The Boycott, Divestment and Sanctions (BDS) campaign against Israel has established a mostly uncontested place among the non-profit causes advertised in North America. It's welcomed in many communities as a harmless and probably goodhearted effort. At its most innocent-sounding it merely expresses a critical view of Israel's actions, which sometimes it considers excessive.
BDS emphasizes what it considers the negative aspects of Israeli life. It seldom lies, as it does when outrageously accusing Israel of apartheid in a vicious attempt to compare it with the former South African government. Most of the time it leaves us with the view that, barring certain events, Israel's status is legitimate.
But the more you examine BDS, the more threatening it and many of its adherents appear. If you have any doubt, consider the words of As'ad AbuKhalil. He's a Lebanese-American professor at California State University. He's pro-Palestinian and anti-Zionist. He calls his blog the Angry Arab News Service. He supports the BDS movement and says it should aim to bring down the state of Israel. In his view, "Justice and freedom for the Palestinians are incompatible with the existence of the state of Israel."
On the other hand, there's J.K. Rowling, the author, an opponent of BDS. She gets quoted now and then by Mitchell Bard, the director of the American-Israeli Cooperative Enterprise. Rowling sees beyond the mildness of BDS and compares it to more blatant versions of hatred. "Would your response to any other form of racism or bigotry be to squirm, deflect or justify?" After noting that Jews are bombarded by anti-Jewish comments, she says, "perhaps some of us non-Jews should start shouldering the burden."
Bard, who spends much of his time ferreting out libel against the Jews, claims that "The one place in America where anti-Semitism is still considered acceptable is in the university." Consider, he says, the Students for Justice in Palestine (SJP) conference at UCLA, where students are allowed to foment anti-Semitism and call for the destruction of the Jewish state. He reports that thousands of professors, some monopolizing departments at elite universities, espouse anti-Semitic views. Academic departments routinely organize programs where anti-Semitic views are promulgated without objection. On Nov. 19, the Canadian Federation of Students passed a resolution endorsing the BDS movement.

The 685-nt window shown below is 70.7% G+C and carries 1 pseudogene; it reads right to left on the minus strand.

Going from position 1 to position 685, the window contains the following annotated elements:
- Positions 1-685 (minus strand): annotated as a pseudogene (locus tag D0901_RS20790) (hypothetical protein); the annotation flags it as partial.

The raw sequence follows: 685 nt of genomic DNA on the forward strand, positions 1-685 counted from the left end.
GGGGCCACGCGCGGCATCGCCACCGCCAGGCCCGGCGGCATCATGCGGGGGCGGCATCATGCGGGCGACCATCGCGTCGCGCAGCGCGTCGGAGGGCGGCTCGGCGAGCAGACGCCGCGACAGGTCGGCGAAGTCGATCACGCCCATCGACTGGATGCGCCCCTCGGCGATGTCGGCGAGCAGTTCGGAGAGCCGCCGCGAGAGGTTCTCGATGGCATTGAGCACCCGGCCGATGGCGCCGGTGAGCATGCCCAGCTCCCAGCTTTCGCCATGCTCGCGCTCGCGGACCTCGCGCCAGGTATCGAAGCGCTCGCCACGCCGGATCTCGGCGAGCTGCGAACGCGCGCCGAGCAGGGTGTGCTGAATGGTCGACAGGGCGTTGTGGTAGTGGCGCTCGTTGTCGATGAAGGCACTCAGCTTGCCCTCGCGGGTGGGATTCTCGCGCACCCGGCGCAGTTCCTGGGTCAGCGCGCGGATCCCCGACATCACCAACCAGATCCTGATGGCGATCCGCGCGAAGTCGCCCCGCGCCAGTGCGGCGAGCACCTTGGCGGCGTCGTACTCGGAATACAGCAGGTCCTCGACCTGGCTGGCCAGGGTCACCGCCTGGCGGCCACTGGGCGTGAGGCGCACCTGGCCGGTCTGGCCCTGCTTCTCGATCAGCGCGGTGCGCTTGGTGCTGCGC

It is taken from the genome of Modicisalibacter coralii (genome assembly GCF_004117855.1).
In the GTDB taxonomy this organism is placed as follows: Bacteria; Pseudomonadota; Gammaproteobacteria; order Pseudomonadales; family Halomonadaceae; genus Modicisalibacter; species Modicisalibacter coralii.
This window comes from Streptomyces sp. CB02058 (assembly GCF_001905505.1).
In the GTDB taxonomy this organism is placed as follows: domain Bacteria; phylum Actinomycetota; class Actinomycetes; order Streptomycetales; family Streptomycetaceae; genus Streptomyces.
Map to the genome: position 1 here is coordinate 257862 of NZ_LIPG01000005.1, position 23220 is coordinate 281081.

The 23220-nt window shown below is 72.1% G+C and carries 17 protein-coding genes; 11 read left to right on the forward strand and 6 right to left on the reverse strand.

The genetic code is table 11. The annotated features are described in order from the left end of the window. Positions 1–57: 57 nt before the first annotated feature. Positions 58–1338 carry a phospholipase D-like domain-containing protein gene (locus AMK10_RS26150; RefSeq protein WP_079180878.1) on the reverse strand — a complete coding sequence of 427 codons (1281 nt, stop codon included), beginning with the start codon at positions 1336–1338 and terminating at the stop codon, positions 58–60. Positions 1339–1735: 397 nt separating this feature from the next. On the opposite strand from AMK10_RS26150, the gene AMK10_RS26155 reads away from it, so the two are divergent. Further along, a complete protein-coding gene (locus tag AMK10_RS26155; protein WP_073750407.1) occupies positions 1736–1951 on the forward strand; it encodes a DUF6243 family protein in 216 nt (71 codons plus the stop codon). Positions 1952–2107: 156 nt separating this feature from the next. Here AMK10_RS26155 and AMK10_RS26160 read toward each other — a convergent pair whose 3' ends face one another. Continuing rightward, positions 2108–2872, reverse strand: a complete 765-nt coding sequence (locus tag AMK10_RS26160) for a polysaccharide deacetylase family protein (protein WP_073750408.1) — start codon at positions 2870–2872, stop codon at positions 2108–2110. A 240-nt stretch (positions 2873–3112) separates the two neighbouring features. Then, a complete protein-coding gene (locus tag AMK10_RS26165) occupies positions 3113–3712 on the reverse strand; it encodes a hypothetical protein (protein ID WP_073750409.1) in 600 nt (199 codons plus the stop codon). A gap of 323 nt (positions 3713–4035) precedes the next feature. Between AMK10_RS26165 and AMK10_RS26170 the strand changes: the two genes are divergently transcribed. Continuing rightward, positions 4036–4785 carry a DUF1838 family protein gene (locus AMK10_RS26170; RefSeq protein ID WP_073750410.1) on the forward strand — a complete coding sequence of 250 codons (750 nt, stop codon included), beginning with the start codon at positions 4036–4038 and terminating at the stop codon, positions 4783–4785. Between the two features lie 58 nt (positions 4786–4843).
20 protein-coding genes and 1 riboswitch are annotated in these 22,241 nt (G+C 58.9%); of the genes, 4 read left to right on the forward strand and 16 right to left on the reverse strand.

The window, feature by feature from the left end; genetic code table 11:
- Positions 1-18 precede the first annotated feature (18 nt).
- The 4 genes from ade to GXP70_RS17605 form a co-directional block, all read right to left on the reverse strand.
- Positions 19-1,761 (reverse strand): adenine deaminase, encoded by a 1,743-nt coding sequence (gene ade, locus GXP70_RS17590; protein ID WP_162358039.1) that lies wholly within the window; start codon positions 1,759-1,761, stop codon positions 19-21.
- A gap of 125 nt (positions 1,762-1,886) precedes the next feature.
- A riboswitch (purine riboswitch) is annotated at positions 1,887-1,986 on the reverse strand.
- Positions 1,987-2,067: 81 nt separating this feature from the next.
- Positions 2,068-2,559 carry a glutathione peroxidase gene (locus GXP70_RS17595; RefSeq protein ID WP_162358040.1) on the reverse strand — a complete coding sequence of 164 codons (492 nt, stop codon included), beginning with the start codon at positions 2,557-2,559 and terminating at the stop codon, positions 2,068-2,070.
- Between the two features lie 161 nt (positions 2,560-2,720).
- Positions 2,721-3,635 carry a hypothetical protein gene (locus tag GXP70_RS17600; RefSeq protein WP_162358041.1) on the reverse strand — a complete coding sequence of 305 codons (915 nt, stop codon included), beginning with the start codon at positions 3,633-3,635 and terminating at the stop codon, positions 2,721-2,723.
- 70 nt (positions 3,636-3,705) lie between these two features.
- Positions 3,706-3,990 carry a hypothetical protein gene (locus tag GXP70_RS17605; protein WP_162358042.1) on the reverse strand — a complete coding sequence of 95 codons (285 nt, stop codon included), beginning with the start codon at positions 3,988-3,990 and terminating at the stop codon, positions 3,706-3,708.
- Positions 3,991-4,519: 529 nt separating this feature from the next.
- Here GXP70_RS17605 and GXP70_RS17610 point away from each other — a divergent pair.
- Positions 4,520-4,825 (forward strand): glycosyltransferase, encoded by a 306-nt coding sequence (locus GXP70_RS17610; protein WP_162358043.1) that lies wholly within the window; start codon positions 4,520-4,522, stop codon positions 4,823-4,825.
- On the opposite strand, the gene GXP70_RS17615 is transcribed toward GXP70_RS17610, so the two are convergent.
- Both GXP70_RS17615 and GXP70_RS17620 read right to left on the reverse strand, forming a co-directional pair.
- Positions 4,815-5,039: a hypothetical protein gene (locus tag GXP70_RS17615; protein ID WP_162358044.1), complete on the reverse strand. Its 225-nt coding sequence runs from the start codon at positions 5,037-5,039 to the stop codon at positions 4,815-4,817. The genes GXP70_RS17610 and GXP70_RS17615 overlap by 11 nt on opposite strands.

But surely, while considering the BDS movement and its cousins, we arrive at a crucial question: Who else? Who else are you campaigning against? Have the Saudi Arabians awakened your conscience by the fierce battles they are fighting in Yemen? Have you turned against the Russians because of their repeated attempts to absorb Ukraine? Has Syria been added to your agenda? There must be a dozen places where a powerful nation is overcoming a less powerful people. How do you decide which most deserves the force of your disapproval? The chances are that the leaders of BDS can't name a single state, aside from Israel, that receives its serious attention. BDS has a foreign policy, but it's limited to one state. I've always suspected that it reflects anti-Semitism, since the people who run it show no interest in the sins of states other than Israel.
In a sense, BDS has failed. The Israeli economy flourishes, far from being crippled by years of boycott. Since BDS has had a minimal effect, why does it continue to organize, pass resolutions, issue press releases, etc.? My guess is that its function today is simply propaganda. It exists now as one of many voices reminding the world that Israel's statehood remains in question.